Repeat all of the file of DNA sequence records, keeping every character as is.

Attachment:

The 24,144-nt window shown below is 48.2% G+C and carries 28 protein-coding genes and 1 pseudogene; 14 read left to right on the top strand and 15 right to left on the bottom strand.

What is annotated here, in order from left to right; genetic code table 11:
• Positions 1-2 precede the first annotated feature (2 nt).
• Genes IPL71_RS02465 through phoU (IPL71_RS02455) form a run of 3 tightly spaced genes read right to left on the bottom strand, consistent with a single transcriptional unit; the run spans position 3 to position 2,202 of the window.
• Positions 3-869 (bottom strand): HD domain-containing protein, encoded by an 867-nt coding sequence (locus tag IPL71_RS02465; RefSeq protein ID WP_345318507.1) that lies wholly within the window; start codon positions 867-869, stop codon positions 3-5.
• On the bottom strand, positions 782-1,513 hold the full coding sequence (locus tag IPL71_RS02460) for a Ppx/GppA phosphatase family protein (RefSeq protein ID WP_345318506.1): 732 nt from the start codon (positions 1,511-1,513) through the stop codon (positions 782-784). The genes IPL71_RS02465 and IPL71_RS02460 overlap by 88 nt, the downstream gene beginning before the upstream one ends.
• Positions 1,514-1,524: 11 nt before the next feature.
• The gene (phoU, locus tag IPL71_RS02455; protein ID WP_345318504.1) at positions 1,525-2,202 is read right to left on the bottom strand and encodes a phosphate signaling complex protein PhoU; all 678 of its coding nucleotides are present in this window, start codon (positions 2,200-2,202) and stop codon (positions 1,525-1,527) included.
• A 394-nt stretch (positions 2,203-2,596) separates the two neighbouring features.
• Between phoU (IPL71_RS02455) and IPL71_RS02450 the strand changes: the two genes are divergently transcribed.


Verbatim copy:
The 24,144-nt window shown below is 48.2% G+C and carries 28 protein-coding genes and 1 pseudogene; 14 read left to right on the top strand and 15 right to left on the bottom strand.

What is annotated here, in order from left to right; genetic code table 11:
• Positions 1-2 precede the first annotated feature (2 nt).
• Genes IPL71_RS02465 through phoU (IPL71_RS02455) form a run of 3 tightly spaced genes read right to left on the bottom strand, consistent with a single transcriptional unit; the run spans position 3 to position 2,202 of the window.
• Positions 3-869 (bottom strand): HD domain-containing protein, encoded by an 867-nt coding sequence (locus tag IPL71_RS02465; RefSeq protein ID WP_345318507.1) that lies wholly within the window; start codon positions 867-869, stop codon positions 3-5.
• On the bottom strand, positions 782-1,513 hold the full coding sequence (locus tag IPL71_RS02460) for a Ppx/GppA phosphatase family protein (RefSeq protein ID WP_345318506.1): 732 nt from the start codon (positions 1,511-1,513) through the stop codon (positions 782-784). The genes IPL71_RS02465 and IPL71_RS02460 overlap by 88 nt, the downstream gene beginning before the upstream one ends.
• Positions 1,514-1,524: 11 nt before the next feature.
• The gene (phoU, locus tag IPL71_RS02455; protein ID WP_345318504.1) at positions 1,525-2,202 is read right to left on the bottom strand and encodes a phosphate signaling complex protein PhoU; all 678 of its coding nucleotides are present in this window, start codon (positions 2,200-2,202) and stop codon (positions 1,525-1,527) included.
• A 394-nt stretch (positions 2,203-2,596) separates the two neighbouring features.
• Between phoU (IPL71_RS02455) and IPL71_RS02450 the strand changes: the two genes are divergently transcribed.